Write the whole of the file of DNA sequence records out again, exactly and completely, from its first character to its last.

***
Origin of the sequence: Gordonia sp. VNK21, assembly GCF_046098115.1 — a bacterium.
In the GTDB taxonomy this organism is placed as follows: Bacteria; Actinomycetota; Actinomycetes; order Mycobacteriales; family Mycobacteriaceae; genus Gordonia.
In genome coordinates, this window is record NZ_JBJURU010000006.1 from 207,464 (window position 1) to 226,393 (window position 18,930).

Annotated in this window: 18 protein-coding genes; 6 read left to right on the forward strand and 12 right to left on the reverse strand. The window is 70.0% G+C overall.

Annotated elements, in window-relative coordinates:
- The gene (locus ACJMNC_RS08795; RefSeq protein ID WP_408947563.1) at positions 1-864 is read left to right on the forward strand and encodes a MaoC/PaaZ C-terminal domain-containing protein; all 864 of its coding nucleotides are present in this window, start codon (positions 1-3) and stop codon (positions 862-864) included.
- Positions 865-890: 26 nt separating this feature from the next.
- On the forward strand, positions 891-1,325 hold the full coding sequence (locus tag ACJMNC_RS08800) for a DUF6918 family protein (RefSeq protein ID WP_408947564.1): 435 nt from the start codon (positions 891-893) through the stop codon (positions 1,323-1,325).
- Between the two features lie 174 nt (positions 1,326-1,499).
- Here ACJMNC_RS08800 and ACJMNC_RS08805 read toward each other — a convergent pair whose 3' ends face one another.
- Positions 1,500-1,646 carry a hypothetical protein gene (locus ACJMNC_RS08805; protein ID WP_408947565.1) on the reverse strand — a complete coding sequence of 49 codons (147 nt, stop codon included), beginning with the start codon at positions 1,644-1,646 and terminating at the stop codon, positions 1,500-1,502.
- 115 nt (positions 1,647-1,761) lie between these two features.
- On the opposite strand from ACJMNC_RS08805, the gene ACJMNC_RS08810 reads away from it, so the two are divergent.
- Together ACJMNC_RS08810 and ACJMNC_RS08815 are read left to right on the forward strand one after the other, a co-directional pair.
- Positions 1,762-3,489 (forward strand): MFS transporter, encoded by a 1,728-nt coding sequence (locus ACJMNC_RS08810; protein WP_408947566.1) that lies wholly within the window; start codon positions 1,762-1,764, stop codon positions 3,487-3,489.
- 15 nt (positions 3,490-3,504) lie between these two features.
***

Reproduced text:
Origin of the sequence: Gordonia sp. VNK21, assembly GCF_046098115.1 — a bacterium.
In the GTDB taxonomy this organism is placed as follows: Bacteria; Actinomycetota; Actinomycetes; order Mycobacteriales; family Mycobacteriaceae; genus Gordonia.
In genome coordinates, this window is record NZ_JBJURU010000006.1 from 207,464 (window position 1) to 226,393 (window position 18,930).

Annotated in this window: 18 protein-coding genes; 6 read left to right on the forward strand and 12 right to left on the reverse strand. The window is 70.0% G+C overall.

Annotated elements, in window-relative coordinates:
- The gene (locus ACJMNC_RS08795; RefSeq protein ID WP_408947563.1) at positions 1-864 is read left to right on the forward strand and encodes a MaoC/PaaZ C-terminal domain-containing protein; all 864 of its coding nucleotides are present in this window, start codon (positions 1-3) and stop codon (positions 862-864) included.
- Positions 865-890: 26 nt separating this feature from the next.
- On the forward strand, positions 891-1,325 hold the full coding sequence (locus tag ACJMNC_RS08800) for a DUF6918 family protein (RefSeq protein ID WP_408947564.1): 435 nt from the start codon (positions 891-893) through the stop codon (positions 1,323-1,325).
- Between the two features lie 174 nt (positions 1,326-1,499).
- Here ACJMNC_RS08800 and ACJMNC_RS08805 read toward each other — a convergent pair whose 3' ends face one another.
- Positions 1,500-1,646 carry a hypothetical protein gene (locus ACJMNC_RS08805; protein ID WP_408947565.1) on the reverse strand — a complete coding sequence of 49 codons (147 nt, stop codon included), beginning with the start codon at positions 1,644-1,646 and terminating at the stop codon, positions 1,500-1,502.
- 115 nt (positions 1,647-1,761) lie between these two features.
- On the opposite strand from ACJMNC_RS08805, the gene ACJMNC_RS08810 reads away from it, so the two are divergent.
- Together ACJMNC_RS08810 and ACJMNC_RS08815 are read left to right on the forward strand one after the other, a co-directional pair.
- Positions 1,762-3,489 (forward strand): MFS transporter, encoded by a 1,728-nt coding sequence (locus ACJMNC_RS08810; protein WP_408947566.1) that lies wholly within the window; start codon positions 1,762-1,764, stop codon positions 3,487-3,489.
- 15 nt (positions 3,490-3,504) lie between these two features.